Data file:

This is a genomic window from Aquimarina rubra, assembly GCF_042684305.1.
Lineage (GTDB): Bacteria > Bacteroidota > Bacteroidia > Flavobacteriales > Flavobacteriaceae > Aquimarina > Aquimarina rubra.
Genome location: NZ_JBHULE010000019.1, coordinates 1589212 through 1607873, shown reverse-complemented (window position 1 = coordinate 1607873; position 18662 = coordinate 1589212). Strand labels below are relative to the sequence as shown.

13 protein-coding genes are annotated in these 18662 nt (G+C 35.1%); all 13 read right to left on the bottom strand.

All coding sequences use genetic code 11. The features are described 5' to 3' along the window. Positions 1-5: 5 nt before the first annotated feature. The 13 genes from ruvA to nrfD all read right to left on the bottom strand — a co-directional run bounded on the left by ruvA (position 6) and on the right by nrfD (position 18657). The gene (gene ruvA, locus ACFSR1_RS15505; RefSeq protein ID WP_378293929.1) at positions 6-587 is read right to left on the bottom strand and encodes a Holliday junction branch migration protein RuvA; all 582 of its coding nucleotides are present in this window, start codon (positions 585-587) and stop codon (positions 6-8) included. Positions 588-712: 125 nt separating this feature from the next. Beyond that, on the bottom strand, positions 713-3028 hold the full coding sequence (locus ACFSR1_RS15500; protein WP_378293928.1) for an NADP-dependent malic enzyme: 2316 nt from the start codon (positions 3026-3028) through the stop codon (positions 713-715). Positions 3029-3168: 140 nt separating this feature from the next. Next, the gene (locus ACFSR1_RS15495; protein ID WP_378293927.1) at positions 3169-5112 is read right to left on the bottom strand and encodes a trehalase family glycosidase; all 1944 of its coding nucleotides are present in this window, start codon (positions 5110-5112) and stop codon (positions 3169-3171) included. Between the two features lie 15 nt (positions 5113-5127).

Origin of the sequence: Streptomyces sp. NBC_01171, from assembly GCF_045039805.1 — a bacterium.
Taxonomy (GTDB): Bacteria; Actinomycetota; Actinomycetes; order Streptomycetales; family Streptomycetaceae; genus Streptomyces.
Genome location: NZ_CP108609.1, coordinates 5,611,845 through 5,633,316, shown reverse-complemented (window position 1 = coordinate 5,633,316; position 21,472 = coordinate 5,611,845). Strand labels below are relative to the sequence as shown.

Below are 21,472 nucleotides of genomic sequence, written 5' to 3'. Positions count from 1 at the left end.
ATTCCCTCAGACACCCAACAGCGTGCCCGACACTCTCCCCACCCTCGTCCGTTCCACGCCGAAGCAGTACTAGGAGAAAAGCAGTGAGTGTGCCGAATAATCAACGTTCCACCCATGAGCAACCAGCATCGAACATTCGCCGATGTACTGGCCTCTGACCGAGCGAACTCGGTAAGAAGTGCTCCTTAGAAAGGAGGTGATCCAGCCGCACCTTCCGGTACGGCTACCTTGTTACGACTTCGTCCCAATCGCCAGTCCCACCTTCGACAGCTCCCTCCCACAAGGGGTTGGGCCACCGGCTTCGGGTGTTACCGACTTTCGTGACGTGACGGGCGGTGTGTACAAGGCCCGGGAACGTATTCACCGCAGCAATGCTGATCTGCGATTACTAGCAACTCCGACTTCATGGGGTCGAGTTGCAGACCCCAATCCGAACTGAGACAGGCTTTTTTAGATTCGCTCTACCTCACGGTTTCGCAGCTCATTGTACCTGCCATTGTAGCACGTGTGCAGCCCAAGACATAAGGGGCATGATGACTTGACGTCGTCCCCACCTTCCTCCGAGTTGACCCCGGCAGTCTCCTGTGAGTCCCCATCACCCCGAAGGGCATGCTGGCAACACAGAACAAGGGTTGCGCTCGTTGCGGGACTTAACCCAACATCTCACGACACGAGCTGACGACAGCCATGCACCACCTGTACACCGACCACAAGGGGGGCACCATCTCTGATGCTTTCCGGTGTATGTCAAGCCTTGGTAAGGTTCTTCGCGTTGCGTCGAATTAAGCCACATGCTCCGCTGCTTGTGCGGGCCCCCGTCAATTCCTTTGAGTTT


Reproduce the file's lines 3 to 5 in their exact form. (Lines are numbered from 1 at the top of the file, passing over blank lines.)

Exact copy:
Genome location: NZ_JBHULE010000019.1, coordinates 1589212 through 1607873, shown reverse-complemented (window position 1 = coordinate 1607873; position 18662 = coordinate 1589212). Strand labels below are relative to the sequence as shown.

13 protein-coding genes are annotated in these 18662 nt (G+C 35.1%); all 13 read right to left on the bottom strand.

All coding sequences use genetic code 11. The features are described 5' to 3' along the window. Positions 1-5: 5 nt before the first annotated feature. The 13 genes from ruvA to nrfD all read right to left on the bottom strand — a co-directional run bounded on the left by ruvA (position 6) and on the right by nrfD (position 18657). The gene (gene ruvA, locus ACFSR1_RS15505; RefSeq protein ID WP_378293929.1) at positions 6-587 is read right to left on the bottom strand and encodes a Holliday junction branch migration protein RuvA; all 582 of its coding nucleotides are present in this window, start codon (positions 585-587) and stop codon (positions 6-8) included. Positions 588-712: 125 nt separating this feature from the next. Beyond that, on the bottom strand, positions 713-3028 hold the full coding sequence (locus ACFSR1_RS15500; protein WP_378293928.1) for an NADP-dependent malic enzyme: 2316 nt from the start codon (positions 3026-3028) through the stop codon (positions 713-715). Positions 3029-3168: 140 nt separating this feature from the next. Next, the gene (locus ACFSR1_RS15495; protein ID WP_378293927.1) at positions 3169-5112 is read right to left on the bottom strand and encodes a trehalase family glycosidase; all 1944 of its coding nucleotides are present in this window, start codon (positions 5110-5112) and stop codon (positions 3169-3171) included. Between the two features lie 15 nt (positions 5113-5127).